By Prisca Wanyenya
The outbreak of the Covid-19 pandemic and its disastrous effects on the global economy hasn’t stopped commercial banks in Uganda from registering growth, with Bank of Uganda revealing that assets for commercial banks grew to almost Shs40Trn.
The details are contained in the Annual Report of Bank of Uganda 2021 that was recently released indicating that despite the challenging operating environment due to the pandemic, the commercial banks continued to register growth in assets with aggregate banks’ total assets increasing by 11.0% from Shs35.8Trn in June 2020 to Shs39.8Trn in June 2021.
Central Bank Governor, Emmanuel Mutebile, in the report, attributed the growth of assets during 2021 mainly to the account of banks’ holding of government’s securities which rose by 32.9% about Shs2.5Trn to Shs10.2Trn and gross loans and advances that increased by Shs1.1Trn to Shs16.6Trn.
Mutebile also revealed that customer deposits in commercial banks also rose by 8.7 percent from Shs25.5 trillion to Shs27.7Trn as of June 2021.
The Governor also didn’t fall short of bragging about how the policies set up by Bank of Uganda helped commercial banks salvage growth in their assets, adding that the sector maintained strong capital and liquidity buffers.
Mutebile wrote: “Overall, the asset quality of the commercial banking sector improved over the year ended June 2021, though it should be noted that the Bank of Uganda credit relief measures have moderated potential deterioration in asset quality.”
According to the Central Bank, the aggregate commercial banks’ ratio of non-performing loans to gross loans reduced from 6% to 4.8% as the stock of non-performing loans decreased to Shs793Bn from Shs931.8Bn as of June 2021.
Although the Central Bank noted that overall, the banking sector remains resilient to the COVD19 pandemic and most banks have strong capital and liquidity buffers to absorb the shock, the sector is yet to record stability until economic recovery returns to any form of normalcy.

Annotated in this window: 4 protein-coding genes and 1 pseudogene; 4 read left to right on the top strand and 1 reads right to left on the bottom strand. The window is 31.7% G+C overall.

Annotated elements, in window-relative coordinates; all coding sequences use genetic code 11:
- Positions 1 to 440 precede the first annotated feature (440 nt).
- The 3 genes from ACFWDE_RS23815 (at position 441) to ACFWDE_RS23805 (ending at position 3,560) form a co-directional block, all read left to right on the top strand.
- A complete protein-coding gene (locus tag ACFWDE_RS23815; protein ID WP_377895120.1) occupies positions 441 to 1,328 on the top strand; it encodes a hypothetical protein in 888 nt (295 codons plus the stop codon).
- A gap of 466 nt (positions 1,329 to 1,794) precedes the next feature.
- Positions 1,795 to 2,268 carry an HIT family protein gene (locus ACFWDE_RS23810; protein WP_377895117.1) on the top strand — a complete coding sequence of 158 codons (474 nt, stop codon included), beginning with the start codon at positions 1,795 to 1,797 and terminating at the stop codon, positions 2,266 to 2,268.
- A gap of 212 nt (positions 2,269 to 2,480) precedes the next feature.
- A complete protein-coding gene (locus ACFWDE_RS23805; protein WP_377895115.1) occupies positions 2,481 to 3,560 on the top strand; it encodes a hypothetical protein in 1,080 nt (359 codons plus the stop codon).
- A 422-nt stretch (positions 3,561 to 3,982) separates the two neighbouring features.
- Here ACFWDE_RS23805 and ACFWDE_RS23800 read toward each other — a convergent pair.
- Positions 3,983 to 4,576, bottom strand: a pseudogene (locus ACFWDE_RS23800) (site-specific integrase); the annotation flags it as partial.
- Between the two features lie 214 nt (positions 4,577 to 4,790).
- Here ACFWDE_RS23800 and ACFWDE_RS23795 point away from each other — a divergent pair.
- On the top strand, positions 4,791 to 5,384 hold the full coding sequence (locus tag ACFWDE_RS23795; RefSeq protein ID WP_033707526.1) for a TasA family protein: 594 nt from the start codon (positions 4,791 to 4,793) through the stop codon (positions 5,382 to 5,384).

“The operating environment for the banking sector remains challenging until economic recovery is stronger. The main downward risk to the banking sector stability include uncertainty about the path of economic recovery , with the disruptive resurgence of the pandemic which is expected to increase credit risk and the potential rise to non-performing loans,” read in part the report.
During the year, the Central Bank is said to have conducted some on-set examinations of supervised financial institutions (SFIs) and unlike the earlier years where the inspections were onsite, this time around the Central Bank conducted virtual inspections with the Board and Management of Supervised Financial institutions.
MOBILE MONEY TRANSACTIONS HIT SHS113TRN
Bank of Uganda also revealed that in 2021 the value of Mobile Money transactions increased by 42.26 percent to Shs113.38Trn from Shs79.7 trillion, while the volume of transactions increased by Shs730M to Shs3.89Bn. The upward trend was attributed to the increased usage of the mobile money digital platform to mitigate the COVID19 risks associated with handling paper money.
The growth was further complemented by the growth in the number of active mobile money users that increased to 21.18 million during the year under review when compared to 17.5 million recorded during the year 2020.
Following the enactment of the National Payment Systems Act 2020, it the first time Bank of Uganda has a legal instrument upon which it is regulating mobile money, since the inception in 2009 and currently, the Central Bank has licensed MTN Uganda Limited and Airtel Uganda Limited to operate mobile money services after closure of business by Africell.
Bank of Uganda informed all Customers of Africell to go and reclaim their funds from Stanbic Bank within three months and after the period elapses, the money will revert back to the Central Bank, where customers who fail to beat this deadline would make claim of their funds through Bank of Uganda.